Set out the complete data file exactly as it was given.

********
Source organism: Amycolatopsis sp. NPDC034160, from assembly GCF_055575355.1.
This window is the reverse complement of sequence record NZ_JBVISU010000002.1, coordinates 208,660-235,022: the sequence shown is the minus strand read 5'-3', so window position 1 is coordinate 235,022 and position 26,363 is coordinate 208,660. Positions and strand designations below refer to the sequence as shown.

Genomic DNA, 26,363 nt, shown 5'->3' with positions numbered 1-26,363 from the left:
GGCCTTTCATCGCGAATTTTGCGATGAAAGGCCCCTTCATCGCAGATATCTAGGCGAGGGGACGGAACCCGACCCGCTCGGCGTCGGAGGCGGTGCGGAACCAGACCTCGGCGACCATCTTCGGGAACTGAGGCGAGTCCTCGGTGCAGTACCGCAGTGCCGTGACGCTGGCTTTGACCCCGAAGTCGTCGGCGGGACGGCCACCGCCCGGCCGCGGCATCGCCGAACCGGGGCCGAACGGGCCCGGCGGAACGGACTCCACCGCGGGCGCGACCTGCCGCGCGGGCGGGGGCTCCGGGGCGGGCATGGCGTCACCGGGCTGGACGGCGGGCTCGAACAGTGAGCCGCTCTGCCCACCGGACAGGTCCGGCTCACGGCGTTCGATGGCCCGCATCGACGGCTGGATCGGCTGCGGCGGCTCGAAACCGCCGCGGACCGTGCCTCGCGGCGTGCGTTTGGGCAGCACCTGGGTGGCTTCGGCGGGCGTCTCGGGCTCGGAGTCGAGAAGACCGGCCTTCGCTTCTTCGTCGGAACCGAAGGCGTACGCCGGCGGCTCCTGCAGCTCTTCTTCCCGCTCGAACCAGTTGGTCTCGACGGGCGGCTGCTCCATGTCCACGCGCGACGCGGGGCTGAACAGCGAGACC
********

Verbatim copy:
Source organism: Amycolatopsis sp. NPDC034160, from assembly GCF_055575355.1.
This window is the reverse complement of sequence record NZ_JBVISU010000002.1, coordinates 208,660-235,022: the sequence shown is the minus strand read 5'-3', so window position 1 is coordinate 235,022 and position 26,363 is coordinate 208,660. Positions and strand designations below refer to the sequence as shown.

Genomic DNA, 26,363 nt, shown 5'->3' with positions numbered 1-26,363 from the left:
GGCCTTTCATCGCGAATTTTGCGATGAAAGGCCCCTTCATCGCAGATATCTAGGCGAGGGGACGGAACCCGACCCGCTCGGCGTCGGAGGCGGTGCGGAACCAGACCTCGGCGACCATCTTCGGGAACTGAGGCGAGTCCTCGGTGCAGTACCGCAGTGCCGTGACGCTGGCTTTGACCCCGAAGTCGTCGGCGGGACGGCCACCGCCCGGCCGCGGCATCGCCGAACCGGGGCCGAACGGGCCCGGCGGAACGGACTCCACCGCGGGCGCGACCTGCCGCGCGGGCGGGGGCTCCGGGGCGGGCATGGCGTCACCGGGCTGGACGGCGGGCTCGAACAGTGAGCCGCTCTGCCCACCGGACAGGTCCGGCTCACGGCGTTCGATGGCCCGCATCGACGGCTGGATCGGCTGCGGCGGCTCGAAACCGCCGCGGACCGTGCCTCGCGGCGTGCGTTTGGGCAGCACCTGGGTGGCTTCGGCGGGCGTCTCGGGCTCGGAGTCGAGAAGACCGGCCTTCGCTTCTTCGTCGGAACCGAAGGCGTACGCCGGCGGCTCCTGCAGCTCTTCTTCCCGCTCGAACCAGTTGGTCTCGACGGGCGGCTGCTCCATGTCCACGCGCGACGCGGGGCTGAACAGCGAGACC